When bitcoin was created in 2009, it was supposed to act as a peer-to-peer cash system, but it has taken on a different form. To earn bitcoin, a person has to act as a miner, which involves them using their computer’s energy to maintain the blockchain. Bitcoin would therefore act as the reward for this computing power. As more people started to be interested in bitcoin’s operation, they started to trade it like a financial asset, for example, a stock.
This is when bitcoin really became a phenomenon, and it is now among the top google searches worldwide. For more information on how the bitcoin has emerged, we advise you to take a look at how Investoo explains the history of bitcoin in their infographic. The authorities are also divided on their perception of bitcoin, with some embracing its applications, many still sceptical and a small portion who want nothing to do about it. In fact, these may be the ideal classifications through which to study bitcoin’s legal status.
Countries embracing bitcoin
A few countries have accepted bitcoin and have decided to actually create laws that govern bitcoin transactions. The first country to completely accept bitcoin was Japan. Starting on the 1st of April, bitcoin was considered a legal form of payment in Japan, with several public institutions accepting it as currency. The laws governing banking have yet to change, but these are also being considered in order to make bitcoin even more usable.
India seems to be next in line to legalizing bitcoin, now that the government has agreed to regulate bitcoin. The Indian government has agreed that regulating bitcoin could be beneficial and is currently creating the laws to do so. The Reserve Bank of India is also considering using the blockchain technology in banking.
Countries regulating bitcoin
These are those countries with set laws regarding bitcoin, although they don’t take it as an actual currency as Japan does. Most countries around the world fall into these category. In the US, for example, the CFTC has classified bitcoin as a commodity while the US Treasury Department sees it as a money service business (MSB). None of these financial regulators considers it as a currency, but it should still be reported under tax returns.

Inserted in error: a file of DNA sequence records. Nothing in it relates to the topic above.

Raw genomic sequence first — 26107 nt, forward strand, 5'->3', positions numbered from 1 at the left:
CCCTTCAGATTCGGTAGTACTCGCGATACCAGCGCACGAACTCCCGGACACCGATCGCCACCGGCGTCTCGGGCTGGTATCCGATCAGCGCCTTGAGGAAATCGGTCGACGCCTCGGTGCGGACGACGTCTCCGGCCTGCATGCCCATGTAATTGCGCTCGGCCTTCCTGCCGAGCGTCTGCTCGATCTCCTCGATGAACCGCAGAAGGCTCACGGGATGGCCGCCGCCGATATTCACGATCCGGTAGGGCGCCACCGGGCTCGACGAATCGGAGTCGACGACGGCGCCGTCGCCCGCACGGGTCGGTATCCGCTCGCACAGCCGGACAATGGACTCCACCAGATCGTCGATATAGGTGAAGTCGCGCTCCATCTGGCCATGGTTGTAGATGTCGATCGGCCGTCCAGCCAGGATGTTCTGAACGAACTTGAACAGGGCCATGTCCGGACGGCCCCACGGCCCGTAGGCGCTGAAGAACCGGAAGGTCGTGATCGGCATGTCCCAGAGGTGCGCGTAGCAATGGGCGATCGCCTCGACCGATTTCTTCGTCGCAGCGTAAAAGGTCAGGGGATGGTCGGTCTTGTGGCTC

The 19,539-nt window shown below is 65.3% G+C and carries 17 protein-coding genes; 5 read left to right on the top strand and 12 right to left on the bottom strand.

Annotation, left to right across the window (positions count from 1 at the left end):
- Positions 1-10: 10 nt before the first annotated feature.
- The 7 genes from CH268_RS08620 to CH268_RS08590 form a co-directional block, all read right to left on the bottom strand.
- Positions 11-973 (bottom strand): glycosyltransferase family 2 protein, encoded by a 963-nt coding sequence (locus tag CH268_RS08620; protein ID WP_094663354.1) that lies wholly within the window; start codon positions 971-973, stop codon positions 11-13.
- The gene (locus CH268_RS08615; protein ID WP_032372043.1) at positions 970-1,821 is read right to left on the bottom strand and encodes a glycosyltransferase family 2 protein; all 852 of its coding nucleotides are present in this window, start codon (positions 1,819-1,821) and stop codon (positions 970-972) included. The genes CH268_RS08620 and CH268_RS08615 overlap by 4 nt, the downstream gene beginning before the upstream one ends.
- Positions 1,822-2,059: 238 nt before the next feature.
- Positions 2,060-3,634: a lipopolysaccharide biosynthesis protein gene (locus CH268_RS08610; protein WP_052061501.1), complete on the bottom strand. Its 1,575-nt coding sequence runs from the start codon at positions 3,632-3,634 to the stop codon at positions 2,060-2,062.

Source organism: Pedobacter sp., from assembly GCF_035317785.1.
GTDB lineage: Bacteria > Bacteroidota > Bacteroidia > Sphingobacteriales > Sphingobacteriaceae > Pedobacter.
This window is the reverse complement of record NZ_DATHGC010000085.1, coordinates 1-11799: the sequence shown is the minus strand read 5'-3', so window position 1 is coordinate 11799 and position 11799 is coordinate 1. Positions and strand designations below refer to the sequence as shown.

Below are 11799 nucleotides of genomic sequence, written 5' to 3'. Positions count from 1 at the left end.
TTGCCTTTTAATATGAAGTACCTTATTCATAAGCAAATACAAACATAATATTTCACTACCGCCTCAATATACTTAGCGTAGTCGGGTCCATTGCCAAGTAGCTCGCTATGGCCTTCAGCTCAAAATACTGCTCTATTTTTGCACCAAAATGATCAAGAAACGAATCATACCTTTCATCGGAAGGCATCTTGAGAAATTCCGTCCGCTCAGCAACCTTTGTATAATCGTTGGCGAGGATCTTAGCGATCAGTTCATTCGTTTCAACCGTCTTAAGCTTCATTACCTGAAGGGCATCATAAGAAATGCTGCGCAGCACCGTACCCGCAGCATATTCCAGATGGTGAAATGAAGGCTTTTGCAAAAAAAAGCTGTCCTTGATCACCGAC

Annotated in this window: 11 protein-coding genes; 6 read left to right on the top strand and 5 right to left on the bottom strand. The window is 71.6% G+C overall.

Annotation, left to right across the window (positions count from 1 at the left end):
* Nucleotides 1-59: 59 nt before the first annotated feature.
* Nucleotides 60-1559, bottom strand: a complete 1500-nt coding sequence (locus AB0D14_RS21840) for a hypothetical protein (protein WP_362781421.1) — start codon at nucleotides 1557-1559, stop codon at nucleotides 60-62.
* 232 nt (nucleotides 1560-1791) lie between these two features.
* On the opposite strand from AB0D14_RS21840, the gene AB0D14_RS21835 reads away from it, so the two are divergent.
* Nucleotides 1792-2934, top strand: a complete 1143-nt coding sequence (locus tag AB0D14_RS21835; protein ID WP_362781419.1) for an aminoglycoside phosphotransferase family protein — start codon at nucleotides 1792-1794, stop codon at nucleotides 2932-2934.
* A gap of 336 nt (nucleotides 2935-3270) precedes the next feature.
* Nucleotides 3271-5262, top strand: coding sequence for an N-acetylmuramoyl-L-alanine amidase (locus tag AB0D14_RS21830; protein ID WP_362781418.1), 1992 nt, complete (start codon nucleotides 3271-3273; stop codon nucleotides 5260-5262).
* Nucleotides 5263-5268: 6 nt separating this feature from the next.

In Europe, nearly all of the countries have bitcoin regulations, which are mainly supposed to minimize financial crimes like money laundering, but not to legalize its use as currency. The same trend can be observed in the Americas from Canada and Greenland all the way down to Argentina.
To the east, Asia and countries in Oceania also have some form of regulation regarding bitcoin and other cryptocurrencies, again, just to prevent financial crimes. Bitcoin regulation has always been contentious in Russia, but the country’s central bank has finally put in place regulations that consider the cryptocurrency as an asset.
Countries where bitcoin is banned
Only a few countries, six to be exact, have completely banned bitcoin, claiming it is very close to being a currency. One notable example is Iceland, which has the largest bitcoin mines worldwide but residents are not allowed to buy bitcoins. Surprisingly, one can own bitcoins by mining, but not buy bitcoins from a foreign exchange. This is an attempt to prevent capital flight out of Iceland. The other five countries in this category are Bolivia, Ecuador, Bangladesh, Kyrgyzstan and Vietnam.
Future changes in regulation
It is unlikely that bitcoin becomes widely accepted as a currency any time soon. Its decentralized nature makes it difficult to regulate, taking away the central banks’ authority. In Satoshi Nakamoto’s 2008 paper that created blockchain and subsequently bitcoin, this was the main advantage of cryptocurrency, but they won’t relinquish their control over money supply. There are lots of arguments for either side of legalizing bitcoin, but we cannot tell what will happen in the future, merely wait and watch as the events unfold.
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